For example, if x \in X, then (x) = \{ A \subseteq X \mid x \in A \} is an ultrafilter on X, called the principal ultrafilter generated by x. Observe that \bigcap_{A \in (x)} A = \{x\}: if \bigcap_{A \in \mathcal{U}} A = \emptyset we say that \mathcal{U} is free. These are, in fact, the only two options.

Lemma 1. For a proper filter \mathcal{F} to be an ultrafilter, it is necessary and sufficient that it satisfies the following condition: for every n \geq 2 and nonempty A_1, \ldots, A_n \subseteq X, if \bigcup_{i=1}^n A_i \in \mathcal{F} then A_i \in \mathcal{F} for at least one i \in \{1, \ldots, n\}.

Proof: It is sufficient to prove the thesis with n=2. If A \cup B \in \mathcal{F} with A,B \not \in \mathcal{F}, then \mathcal{F}' = \{ B' \subseteq X \mid B' \neq \emptyset, A \cup B' \in \mathcal{F} \} is a proper filter that properly contains \mathcal{F}. If the condition is satisfied, for every A \subseteq X which is neither \emptyset nor X we have A \cup (X \setminus A) = X \in \mathcal{F}, thus either A \in \mathcal{F} or X \setminus A \in \mathcal{F}. \Box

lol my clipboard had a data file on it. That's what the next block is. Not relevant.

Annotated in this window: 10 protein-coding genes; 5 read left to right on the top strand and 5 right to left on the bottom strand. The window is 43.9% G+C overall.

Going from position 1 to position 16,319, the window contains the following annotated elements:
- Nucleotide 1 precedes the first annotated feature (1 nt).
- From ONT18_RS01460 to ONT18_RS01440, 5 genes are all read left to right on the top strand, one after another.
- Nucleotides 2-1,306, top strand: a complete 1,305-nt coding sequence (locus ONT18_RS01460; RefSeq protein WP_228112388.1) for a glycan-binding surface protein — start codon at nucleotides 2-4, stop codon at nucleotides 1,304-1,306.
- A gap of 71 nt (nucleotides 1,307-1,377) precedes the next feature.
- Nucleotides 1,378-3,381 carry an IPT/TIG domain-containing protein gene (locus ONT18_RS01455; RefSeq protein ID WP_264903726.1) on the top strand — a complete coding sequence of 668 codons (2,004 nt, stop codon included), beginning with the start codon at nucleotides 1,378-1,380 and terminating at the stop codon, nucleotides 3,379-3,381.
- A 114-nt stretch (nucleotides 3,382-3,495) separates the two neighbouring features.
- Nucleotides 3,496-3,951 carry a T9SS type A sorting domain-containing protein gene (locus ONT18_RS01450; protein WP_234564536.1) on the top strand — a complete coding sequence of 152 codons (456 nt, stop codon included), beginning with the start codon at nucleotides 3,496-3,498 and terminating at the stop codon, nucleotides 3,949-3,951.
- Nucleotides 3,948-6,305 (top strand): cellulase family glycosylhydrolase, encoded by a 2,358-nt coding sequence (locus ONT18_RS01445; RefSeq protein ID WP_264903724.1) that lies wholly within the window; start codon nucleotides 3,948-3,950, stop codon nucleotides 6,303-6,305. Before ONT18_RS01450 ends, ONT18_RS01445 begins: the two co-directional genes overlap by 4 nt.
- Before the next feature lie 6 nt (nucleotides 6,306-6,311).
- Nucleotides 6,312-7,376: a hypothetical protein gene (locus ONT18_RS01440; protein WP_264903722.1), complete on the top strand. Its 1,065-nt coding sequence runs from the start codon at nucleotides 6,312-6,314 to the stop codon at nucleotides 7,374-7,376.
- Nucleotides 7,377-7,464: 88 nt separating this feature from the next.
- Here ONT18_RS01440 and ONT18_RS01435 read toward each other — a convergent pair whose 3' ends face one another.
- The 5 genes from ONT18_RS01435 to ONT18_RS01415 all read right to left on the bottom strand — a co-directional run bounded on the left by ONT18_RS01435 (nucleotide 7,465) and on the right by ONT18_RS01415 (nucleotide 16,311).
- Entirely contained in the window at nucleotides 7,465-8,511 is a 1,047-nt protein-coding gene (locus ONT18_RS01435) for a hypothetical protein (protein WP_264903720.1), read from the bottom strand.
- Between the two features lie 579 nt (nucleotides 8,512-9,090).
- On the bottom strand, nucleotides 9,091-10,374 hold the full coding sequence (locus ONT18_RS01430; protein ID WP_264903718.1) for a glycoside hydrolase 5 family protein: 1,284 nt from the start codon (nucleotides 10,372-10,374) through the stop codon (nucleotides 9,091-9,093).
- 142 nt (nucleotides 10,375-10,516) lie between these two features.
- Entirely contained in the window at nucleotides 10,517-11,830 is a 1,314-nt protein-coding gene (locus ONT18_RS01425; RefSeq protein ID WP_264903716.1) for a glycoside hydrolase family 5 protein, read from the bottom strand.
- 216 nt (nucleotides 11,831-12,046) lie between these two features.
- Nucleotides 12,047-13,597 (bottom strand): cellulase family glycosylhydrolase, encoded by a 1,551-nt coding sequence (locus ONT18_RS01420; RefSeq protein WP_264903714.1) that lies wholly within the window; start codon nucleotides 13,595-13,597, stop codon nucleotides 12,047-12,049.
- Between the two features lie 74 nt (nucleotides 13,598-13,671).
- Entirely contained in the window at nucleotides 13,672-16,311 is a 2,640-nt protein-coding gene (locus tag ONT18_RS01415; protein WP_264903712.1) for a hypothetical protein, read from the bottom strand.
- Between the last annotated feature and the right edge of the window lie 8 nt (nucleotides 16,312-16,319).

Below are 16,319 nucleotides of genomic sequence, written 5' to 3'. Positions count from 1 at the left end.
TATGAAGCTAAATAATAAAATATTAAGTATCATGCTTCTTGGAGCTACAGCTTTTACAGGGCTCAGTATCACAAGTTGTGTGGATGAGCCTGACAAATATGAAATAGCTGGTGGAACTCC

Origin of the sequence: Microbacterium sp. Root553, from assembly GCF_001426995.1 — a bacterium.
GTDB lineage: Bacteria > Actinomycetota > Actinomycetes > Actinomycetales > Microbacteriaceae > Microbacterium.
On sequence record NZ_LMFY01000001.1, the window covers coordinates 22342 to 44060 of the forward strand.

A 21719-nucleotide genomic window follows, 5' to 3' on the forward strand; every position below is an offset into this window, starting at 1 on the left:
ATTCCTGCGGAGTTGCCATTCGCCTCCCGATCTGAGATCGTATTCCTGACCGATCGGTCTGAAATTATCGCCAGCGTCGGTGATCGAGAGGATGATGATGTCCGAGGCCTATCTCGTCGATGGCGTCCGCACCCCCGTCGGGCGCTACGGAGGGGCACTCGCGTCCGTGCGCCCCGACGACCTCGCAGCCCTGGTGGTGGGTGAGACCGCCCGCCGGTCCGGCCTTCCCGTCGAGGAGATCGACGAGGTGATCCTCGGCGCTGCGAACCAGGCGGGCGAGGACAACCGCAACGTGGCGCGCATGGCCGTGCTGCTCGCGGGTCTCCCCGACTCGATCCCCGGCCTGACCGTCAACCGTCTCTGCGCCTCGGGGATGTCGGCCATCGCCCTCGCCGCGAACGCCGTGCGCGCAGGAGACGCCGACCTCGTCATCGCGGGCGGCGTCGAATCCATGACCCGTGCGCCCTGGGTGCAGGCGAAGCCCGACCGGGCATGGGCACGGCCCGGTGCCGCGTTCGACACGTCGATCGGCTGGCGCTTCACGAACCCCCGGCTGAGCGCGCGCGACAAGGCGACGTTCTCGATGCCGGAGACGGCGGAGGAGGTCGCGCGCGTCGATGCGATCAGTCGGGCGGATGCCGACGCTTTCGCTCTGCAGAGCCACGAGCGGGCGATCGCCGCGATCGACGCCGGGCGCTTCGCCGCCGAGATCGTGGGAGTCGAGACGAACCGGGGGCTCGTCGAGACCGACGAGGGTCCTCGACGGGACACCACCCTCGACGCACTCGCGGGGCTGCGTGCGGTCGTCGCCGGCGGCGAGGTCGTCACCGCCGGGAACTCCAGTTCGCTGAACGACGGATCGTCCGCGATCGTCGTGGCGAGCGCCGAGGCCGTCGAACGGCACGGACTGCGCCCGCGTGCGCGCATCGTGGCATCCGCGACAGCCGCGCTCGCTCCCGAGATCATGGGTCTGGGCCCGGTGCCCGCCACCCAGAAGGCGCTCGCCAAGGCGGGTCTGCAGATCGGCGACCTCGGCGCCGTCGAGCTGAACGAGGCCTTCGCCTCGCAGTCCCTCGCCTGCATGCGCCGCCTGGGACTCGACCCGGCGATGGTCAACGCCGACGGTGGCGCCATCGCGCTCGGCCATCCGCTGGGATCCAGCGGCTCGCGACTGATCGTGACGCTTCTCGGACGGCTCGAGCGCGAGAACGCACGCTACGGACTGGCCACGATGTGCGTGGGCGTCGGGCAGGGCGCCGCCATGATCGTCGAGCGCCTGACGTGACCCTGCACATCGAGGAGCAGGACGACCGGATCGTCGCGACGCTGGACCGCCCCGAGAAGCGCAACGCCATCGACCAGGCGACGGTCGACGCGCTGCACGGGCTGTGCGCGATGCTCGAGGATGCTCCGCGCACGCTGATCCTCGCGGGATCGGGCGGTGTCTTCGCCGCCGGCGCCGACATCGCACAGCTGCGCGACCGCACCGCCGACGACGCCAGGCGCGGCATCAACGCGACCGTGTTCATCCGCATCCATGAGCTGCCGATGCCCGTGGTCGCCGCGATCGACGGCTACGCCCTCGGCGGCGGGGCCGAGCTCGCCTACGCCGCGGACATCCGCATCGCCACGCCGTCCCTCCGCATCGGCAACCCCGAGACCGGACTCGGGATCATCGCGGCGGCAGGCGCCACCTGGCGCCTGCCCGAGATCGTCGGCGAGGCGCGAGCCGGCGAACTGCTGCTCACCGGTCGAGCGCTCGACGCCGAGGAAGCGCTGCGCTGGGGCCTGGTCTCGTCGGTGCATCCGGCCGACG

Theorem 1. Every nonprincipal ultrafilter is free. In addition, an ultrafilter is free if and only if it extends the Fréchet filter. In particular, every ultrafilter over a finite set is principal.

Proof: Let \mathcal{U} be a nonprincipal ultrafilter. Let x \in X: then \mathcal{U} \neq (x), so either there exists B \subseteq X such that x \not \in B and B \in \mathcal{U}, or there exists B' \subseteq X such that x \in B' and B' \not \in \mathcal{U}. In the first case, x \not \in \bigcap_{A \in \mathcal{U}} A; in the second case, we consider B' = X \setminus B and reduce to the first case. As x is arbitrary, \mathcal{U} is free.

Now, for every x \in X the set X \setminus \{x\} belongs to \mathcal{F}(X) but not to (x): therefore, no principal ultrafilter extends the Fréchet filter. On the other hand, if \mathcal{U} is an ultrafilter, A \subseteq X is finite, and X \setminus A \not \in \mathcal{U}, then A \in \mathcal{U} by maximality, hence \{x\} \in \mathcal{U} for some x \in A because of Lemma 1, thus \mathcal{U} cannot be a free ultrafilter. \Box

So it seems that free ultrafilters are the right thing to consider when trying to expand the concept of limit. There is an issue, though: we have not seen any single example of a free ultrafilter; in fact, we do not even (yet) know whether free ultrafilters do exist! The answer to this problem comes, in a shamelessly nonconstructive way, from the following